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End-of-Life Care in an Acute Care Hospital: Linking Policy and Practice


Iedema, R and Sorensen, R, End-of-Life Care in an Acute Care Hospital: Linking Policy and Practice, Death Studies: Education - Counseling - Care - Law - Ethics, 35, (6) pp. 481-503. ISSN 0748-1187 (2011) [Refereed Article]

DOI: doi:10.1080/07481187.2011.553336


The care of people who die in hospitals is often suboptimal. Involving patients in decisions about their care is seen as one way to improve care outcomes. Federal and state government policymakers in Australia are promoting shared decision making in acute care hospitals as a means to improve the quality of end-of-life care. If policy is to be effective, health care professionals who provide hospital care will need to respond to its patient-centered purpose. Health services will also be called upon to train health care professionals to work with dying people in a more participatory way and to assist them to develop the clinical processes that support shared decision making. Health professionals who manage clinical workplaces become central in reshaping this practice environment by promoting patient-centered care policy objectives and restructuring health service systems to routinely incorporate patient and family preferences about care at key points in the patient's care episode.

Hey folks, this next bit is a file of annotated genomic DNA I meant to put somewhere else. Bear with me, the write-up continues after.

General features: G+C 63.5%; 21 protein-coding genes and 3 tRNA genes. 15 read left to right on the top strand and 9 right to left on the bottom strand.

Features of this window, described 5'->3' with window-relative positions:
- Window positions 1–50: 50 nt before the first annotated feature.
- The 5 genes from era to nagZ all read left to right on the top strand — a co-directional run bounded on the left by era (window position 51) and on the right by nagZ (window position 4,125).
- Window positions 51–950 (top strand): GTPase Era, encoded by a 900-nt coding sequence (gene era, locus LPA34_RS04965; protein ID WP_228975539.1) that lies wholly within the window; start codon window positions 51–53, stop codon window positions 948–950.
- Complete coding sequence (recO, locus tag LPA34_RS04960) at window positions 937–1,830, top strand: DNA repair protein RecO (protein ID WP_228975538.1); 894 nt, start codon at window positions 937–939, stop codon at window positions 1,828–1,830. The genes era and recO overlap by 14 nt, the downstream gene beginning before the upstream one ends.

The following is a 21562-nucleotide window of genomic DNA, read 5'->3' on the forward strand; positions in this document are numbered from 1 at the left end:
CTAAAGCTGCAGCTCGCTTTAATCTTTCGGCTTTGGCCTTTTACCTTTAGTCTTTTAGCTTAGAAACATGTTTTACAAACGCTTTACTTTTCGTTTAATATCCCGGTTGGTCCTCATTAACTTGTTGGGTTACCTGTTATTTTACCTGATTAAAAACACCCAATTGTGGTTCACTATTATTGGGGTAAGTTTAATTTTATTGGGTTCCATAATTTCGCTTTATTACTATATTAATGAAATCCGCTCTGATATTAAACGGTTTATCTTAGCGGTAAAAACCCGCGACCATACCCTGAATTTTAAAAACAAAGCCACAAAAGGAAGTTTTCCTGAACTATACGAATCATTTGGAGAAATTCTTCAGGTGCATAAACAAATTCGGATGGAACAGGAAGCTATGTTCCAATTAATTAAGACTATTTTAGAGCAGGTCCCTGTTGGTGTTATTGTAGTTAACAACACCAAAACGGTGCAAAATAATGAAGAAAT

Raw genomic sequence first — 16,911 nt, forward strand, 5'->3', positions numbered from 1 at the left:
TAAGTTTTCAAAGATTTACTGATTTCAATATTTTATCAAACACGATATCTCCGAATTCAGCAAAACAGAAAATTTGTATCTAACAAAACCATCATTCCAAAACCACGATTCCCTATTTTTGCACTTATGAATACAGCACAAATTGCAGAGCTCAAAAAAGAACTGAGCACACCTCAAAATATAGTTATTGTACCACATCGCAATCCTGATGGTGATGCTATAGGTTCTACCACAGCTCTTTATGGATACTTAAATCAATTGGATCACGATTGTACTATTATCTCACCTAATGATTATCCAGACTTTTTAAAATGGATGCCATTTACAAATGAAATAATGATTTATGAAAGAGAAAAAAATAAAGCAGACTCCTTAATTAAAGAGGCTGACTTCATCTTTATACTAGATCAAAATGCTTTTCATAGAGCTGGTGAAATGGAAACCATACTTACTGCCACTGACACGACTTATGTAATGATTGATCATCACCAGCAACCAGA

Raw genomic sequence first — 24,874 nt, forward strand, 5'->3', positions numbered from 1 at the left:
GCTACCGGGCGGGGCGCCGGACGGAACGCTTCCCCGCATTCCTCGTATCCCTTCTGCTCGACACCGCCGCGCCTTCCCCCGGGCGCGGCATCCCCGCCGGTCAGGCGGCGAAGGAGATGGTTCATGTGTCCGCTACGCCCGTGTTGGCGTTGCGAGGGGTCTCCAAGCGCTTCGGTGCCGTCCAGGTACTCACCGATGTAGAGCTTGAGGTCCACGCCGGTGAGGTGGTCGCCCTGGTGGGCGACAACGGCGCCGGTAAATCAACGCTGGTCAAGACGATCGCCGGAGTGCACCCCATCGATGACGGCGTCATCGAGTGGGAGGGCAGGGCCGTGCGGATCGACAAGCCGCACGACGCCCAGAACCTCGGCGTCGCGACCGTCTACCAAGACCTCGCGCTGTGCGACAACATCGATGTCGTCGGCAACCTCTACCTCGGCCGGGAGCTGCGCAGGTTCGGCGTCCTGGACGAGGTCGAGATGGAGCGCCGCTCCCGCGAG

Item Details

Item Type:Refereed Article
Research Division:Biomedical and Clinical Sciences
Research Group:Clinical sciences
Research Field:Clinical sciences not elsewhere classified
Objective Division:Health
Objective Group:Clinical health
Objective Field:Clinical health not elsewhere classified
UTAS Author:Iedema, R (Professor Rick Iedema)
ID Code:94211
Year Published:2011
Web of Science® Times Cited:5
Deposited By:Health Sciences B
Deposited On:2014-09-03
Last Modified:2014-09-03

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